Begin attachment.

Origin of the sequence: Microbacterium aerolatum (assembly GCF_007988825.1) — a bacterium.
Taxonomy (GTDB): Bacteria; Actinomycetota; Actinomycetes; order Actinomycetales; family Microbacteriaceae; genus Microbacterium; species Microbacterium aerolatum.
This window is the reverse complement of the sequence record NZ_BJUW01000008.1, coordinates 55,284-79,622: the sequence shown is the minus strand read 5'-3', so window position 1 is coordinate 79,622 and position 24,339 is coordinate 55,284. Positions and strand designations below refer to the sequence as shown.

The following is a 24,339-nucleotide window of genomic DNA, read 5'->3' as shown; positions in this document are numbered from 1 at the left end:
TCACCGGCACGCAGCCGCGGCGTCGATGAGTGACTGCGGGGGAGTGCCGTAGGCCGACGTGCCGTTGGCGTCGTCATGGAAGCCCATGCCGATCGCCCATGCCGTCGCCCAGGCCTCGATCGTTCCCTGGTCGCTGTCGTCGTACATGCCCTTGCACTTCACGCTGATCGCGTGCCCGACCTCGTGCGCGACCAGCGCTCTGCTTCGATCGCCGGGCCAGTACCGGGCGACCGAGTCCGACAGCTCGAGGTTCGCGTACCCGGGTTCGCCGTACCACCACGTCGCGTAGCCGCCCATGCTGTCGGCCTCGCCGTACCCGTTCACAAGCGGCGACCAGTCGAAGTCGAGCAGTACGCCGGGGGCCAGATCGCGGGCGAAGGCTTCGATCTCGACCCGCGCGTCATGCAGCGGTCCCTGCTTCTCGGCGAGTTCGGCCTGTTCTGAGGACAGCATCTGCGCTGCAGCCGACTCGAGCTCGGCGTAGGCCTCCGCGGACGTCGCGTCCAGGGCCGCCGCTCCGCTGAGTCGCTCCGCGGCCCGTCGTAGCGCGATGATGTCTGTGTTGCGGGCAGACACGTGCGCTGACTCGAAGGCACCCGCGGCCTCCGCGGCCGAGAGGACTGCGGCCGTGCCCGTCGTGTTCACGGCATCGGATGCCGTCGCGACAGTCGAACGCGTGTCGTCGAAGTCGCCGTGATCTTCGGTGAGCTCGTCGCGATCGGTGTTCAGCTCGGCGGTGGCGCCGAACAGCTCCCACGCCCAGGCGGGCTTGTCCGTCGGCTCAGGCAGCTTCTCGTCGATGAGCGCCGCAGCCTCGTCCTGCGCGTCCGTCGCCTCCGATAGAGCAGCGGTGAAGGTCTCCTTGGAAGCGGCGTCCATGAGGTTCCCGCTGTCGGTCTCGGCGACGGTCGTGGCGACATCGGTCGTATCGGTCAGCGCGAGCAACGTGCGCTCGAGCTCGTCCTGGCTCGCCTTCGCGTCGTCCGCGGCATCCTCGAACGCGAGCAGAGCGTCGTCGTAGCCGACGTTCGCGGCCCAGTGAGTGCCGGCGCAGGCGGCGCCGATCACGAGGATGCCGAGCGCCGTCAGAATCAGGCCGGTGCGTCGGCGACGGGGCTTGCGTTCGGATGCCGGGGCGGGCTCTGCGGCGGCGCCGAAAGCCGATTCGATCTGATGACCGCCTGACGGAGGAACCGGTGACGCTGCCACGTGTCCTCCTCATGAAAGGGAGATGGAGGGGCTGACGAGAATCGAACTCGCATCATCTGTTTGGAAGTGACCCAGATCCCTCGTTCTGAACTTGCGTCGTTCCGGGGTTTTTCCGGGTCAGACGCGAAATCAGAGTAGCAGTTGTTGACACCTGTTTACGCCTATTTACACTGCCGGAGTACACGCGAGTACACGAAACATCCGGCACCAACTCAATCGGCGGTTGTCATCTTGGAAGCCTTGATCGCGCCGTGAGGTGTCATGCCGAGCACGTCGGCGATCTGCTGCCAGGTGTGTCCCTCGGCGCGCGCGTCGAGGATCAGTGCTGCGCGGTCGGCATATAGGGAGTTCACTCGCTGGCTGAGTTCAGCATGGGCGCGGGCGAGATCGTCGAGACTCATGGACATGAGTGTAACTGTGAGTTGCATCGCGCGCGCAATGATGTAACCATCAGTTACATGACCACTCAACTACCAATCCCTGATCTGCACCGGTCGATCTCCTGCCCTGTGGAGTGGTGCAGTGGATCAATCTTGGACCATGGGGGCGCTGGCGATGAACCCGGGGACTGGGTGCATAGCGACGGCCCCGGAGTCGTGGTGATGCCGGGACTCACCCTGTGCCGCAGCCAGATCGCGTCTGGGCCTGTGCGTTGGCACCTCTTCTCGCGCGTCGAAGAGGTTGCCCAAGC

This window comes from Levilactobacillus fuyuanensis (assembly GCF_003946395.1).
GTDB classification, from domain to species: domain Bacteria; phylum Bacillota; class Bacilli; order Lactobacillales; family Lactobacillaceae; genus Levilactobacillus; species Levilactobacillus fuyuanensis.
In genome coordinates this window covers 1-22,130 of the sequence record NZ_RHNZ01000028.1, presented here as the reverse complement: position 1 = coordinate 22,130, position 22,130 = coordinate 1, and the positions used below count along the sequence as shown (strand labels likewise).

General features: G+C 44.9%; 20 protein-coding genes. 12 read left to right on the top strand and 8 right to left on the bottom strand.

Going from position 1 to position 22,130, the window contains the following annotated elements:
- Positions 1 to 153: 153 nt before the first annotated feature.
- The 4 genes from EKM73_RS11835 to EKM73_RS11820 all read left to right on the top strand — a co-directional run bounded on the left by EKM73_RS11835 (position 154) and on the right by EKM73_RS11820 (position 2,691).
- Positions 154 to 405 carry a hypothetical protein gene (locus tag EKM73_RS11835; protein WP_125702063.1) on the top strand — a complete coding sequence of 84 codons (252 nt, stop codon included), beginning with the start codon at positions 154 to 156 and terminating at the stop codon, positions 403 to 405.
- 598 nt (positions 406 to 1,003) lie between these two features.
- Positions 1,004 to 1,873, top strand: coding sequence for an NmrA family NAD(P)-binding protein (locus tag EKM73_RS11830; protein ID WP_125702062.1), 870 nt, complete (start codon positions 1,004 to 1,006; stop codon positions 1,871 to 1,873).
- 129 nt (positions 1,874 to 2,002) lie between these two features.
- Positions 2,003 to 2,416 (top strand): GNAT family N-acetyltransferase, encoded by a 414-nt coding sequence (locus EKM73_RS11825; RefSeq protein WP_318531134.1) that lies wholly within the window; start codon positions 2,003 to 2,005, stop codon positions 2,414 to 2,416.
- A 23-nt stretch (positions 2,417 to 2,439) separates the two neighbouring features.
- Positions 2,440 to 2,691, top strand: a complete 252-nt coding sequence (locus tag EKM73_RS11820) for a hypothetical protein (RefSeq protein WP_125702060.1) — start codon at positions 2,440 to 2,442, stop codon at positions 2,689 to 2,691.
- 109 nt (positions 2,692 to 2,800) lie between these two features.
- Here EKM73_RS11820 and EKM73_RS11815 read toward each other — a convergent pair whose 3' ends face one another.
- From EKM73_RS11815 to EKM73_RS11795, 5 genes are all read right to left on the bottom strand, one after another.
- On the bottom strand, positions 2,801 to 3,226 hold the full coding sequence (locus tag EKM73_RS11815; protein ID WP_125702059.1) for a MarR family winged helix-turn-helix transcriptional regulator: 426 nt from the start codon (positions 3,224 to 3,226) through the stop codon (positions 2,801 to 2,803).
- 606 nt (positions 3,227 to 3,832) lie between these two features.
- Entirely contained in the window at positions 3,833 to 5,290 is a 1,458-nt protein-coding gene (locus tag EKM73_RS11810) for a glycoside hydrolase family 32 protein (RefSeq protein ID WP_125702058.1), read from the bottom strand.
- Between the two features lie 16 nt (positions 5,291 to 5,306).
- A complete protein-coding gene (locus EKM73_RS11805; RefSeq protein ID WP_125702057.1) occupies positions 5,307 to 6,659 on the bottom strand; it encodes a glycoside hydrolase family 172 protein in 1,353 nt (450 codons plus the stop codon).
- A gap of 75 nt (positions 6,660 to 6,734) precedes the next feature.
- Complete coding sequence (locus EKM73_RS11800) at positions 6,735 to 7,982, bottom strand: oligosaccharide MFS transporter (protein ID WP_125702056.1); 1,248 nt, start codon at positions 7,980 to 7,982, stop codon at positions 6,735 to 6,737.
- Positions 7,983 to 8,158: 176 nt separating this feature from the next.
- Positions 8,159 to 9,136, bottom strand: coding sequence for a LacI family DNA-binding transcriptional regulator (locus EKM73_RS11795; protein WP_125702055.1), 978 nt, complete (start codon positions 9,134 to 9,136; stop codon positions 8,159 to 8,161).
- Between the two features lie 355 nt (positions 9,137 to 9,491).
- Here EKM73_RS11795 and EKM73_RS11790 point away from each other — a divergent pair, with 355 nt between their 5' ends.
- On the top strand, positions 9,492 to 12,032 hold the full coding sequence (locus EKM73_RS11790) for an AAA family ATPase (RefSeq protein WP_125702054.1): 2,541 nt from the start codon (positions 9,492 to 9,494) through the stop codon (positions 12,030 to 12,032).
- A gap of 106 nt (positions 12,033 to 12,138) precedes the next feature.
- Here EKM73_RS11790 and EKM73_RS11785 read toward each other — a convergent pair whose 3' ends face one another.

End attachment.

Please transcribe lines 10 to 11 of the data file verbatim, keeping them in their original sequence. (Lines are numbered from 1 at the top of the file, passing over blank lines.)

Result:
Going from position 1 to position 22,130, the window contains the following annotated elements:
- Positions 1 to 153: 153 nt before the first annotated feature.